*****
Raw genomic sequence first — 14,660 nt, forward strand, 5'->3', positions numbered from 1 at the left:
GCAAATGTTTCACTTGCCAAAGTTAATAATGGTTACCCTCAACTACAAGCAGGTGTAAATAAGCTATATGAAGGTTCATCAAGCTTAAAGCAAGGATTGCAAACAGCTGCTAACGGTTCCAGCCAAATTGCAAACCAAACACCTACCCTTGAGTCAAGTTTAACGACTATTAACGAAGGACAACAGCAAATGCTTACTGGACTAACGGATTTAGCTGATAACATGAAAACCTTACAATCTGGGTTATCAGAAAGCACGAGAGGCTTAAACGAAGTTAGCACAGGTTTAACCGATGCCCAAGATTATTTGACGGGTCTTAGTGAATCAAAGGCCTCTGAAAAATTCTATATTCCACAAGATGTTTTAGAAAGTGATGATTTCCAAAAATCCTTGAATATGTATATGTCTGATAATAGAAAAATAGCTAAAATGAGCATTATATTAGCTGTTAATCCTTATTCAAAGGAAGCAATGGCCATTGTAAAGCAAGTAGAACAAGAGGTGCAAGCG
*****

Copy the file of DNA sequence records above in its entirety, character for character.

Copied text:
Raw genomic sequence first — 14,660 nt, forward strand, 5'->3', positions numbered from 1 at the left:
GCAAATGTTTCACTTGCCAAAGTTAATAATGGTTACCCTCAACTACAAGCAGGTGTAAATAAGCTATATGAAGGTTCATCAAGCTTAAAGCAAGGATTGCAAACAGCTGCTAACGGTTCCAGCCAAATTGCAAACCAAACACCTACCCTTGAGTCAAGTTTAACGACTATTAACGAAGGACAACAGCAAATGCTTACTGGACTAACGGATTTAGCTGATAACATGAAAACCTTACAATCTGGGTTATCAGAAAGCACGAGAGGCTTAAACGAAGTTAGCACAGGTTTAACCGATGCCCAAGATTATTTGACGGGTCTTAGTGAATCAAAGGCCTCTGAAAAATTCTATATTCCACAAGATGTTTTAGAAAGTGATGATTTCCAAAAATCCTTGAATATGTATATGTCTGATAATAGAAAAATAGCTAAAATGAGCATTATATTAGCTGTTAATCCTTATTCAAAGGAAGCAATGGCCATTGTAAAGCAAGTAGAACAAGAGGTGCAAGCG